Leetcode 1 Two Sum

Leetcode 1 Two Sum Edit Two Sum on GitHub

The problem description is as follow:

```Given an array of integers, find two numbers such that they add up to a specific target number.

The function twoSum should return indices of the two numbers such that they add up to the target, where index1 must be less than index2. Please note that your returned answers (both index1 and index2) are not zero-based.

You may assume that each input would have exactly one solution.

Input: numbers={2, 7, 11, 15}, target=9
Output: index1=1, index2=2```

Super Naive Approach

Brute force is always helpful, at least a good start. Checking all the possible combinations will take `O(n^2)` time complexity.

```public static int[] twoSum(int[] numbers, int target) {
int[] result = new int;
for (int i = 0; i < numbers.length; i++) {
for (int j = i + 1; j < numbers.length; j++) {
if (numbers[i] + numbers[j] == target) {
result = i + 1;
result = j + 1;
return result;
}
}
}
return result;
}```

Naive Approach

From the given example, you might assume that the input array is sorted in ascending order. We can improve a bit on the super naive approach base on this assumption.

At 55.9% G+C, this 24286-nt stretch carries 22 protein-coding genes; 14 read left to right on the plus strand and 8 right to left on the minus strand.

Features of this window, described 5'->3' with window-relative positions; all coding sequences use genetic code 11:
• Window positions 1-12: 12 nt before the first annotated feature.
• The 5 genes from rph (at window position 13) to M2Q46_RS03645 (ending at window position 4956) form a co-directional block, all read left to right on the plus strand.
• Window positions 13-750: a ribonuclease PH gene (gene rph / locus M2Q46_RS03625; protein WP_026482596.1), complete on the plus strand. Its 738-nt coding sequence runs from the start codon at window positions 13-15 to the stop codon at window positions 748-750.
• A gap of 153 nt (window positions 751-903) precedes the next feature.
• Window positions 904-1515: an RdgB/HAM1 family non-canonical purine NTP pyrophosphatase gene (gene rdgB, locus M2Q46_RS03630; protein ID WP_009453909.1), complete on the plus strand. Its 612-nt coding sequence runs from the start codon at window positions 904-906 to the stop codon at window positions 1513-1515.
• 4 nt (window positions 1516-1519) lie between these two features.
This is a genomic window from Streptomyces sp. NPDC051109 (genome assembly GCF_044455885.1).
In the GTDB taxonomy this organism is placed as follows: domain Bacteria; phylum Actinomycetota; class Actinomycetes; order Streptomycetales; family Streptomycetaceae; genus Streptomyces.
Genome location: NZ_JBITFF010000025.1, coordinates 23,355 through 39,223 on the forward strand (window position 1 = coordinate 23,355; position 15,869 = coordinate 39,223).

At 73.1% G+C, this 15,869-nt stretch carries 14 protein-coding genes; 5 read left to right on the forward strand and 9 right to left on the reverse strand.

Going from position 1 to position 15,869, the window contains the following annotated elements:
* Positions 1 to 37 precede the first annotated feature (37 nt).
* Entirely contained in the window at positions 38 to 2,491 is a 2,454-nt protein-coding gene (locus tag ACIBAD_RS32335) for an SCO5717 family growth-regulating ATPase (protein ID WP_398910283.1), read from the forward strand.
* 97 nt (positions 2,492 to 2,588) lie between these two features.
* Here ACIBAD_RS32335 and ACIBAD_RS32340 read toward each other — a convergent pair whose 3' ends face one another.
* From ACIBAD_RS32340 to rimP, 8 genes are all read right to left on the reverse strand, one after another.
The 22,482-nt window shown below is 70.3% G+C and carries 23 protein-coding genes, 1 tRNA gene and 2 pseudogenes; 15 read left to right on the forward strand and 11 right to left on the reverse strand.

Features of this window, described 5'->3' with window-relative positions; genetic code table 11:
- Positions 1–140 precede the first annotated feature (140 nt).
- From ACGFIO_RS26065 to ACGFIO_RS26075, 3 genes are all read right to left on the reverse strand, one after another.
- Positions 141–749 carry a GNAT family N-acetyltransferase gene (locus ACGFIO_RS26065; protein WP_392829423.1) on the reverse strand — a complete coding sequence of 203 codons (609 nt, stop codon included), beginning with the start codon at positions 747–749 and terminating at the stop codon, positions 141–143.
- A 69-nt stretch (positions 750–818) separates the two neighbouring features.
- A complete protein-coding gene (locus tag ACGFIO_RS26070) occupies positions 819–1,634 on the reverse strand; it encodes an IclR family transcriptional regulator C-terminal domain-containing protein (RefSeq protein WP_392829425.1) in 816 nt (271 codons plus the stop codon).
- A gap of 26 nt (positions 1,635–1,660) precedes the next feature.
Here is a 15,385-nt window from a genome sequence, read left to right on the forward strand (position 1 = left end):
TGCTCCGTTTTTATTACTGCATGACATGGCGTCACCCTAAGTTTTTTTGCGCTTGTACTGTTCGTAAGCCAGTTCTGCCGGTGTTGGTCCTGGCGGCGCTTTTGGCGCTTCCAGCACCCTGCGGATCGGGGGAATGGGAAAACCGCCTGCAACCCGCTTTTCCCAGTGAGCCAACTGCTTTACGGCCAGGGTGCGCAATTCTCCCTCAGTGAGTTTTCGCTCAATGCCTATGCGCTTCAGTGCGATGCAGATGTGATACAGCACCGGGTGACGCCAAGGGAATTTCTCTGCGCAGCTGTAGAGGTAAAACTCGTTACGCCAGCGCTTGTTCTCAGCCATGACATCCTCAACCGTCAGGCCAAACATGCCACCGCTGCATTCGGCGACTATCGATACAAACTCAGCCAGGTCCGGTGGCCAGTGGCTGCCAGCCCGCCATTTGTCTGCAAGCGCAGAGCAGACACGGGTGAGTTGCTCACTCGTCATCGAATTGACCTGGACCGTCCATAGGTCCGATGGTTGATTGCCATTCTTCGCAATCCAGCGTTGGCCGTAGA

If the input array is sorted in ascending order,   instead of checking all the possible combinations, we could have the following:

```1. Assign a pointer pointing the first element (also the smallest) of the input array
2. Assign second pointer pointing the last element (also the largest) of the input array
3. Compare the target with the sum of the two numbers pointed and move either the first pointer or second pointer correspondingly```

```public class Solution {
public int[] twoSum(int[] numbers, int target) {
int[] result = new int;
int start = 0;
int end = numbers.length-1;
while(start<end){
if(numbers[start]+numbers[end]<target){
start++;
}
else if(numbers[start]+numbers[end]>target){
end--;
}
else{
result = start+1;
result = end+1;
break;
}
}
return result;
}
}```

This method is traversing the input array from both ends to the middle, thus the time complexity is `O(n)`.

However, what if the input array is not sorted? You might propose to use Arrays.sort() on the input array, which elevate the time complexity to `O(nlogn)`. Besides, since the original problem is requiring indices of the two numbers, sorting won’t give the correct answer.

HashMap Approach

There is no free lunch in the world. If we still want to keep the time complexity as `O(n)`, we will have to trade with space. We use a HashMap to save the value we need.

```public class Solution {
public int[] twoSum(int[] numbers, int target) {
HashMap<Integer, Integer> map = new HashMap<Integer, Integer>();
int[] result = new int;

for (int i = 0; i < numbers.length; i++) {
if (map.containsKey(numbers[i])) {
int index = map.get(numbers[i]);
result = index+1 ;
result = i+1;
break;
} else {
map.put(target - numbers[i], i);
}
}

return result;
}
}```

Since put and get operation in HashMap usually takes `O(1)`, the time complexity will remains `O(n)`.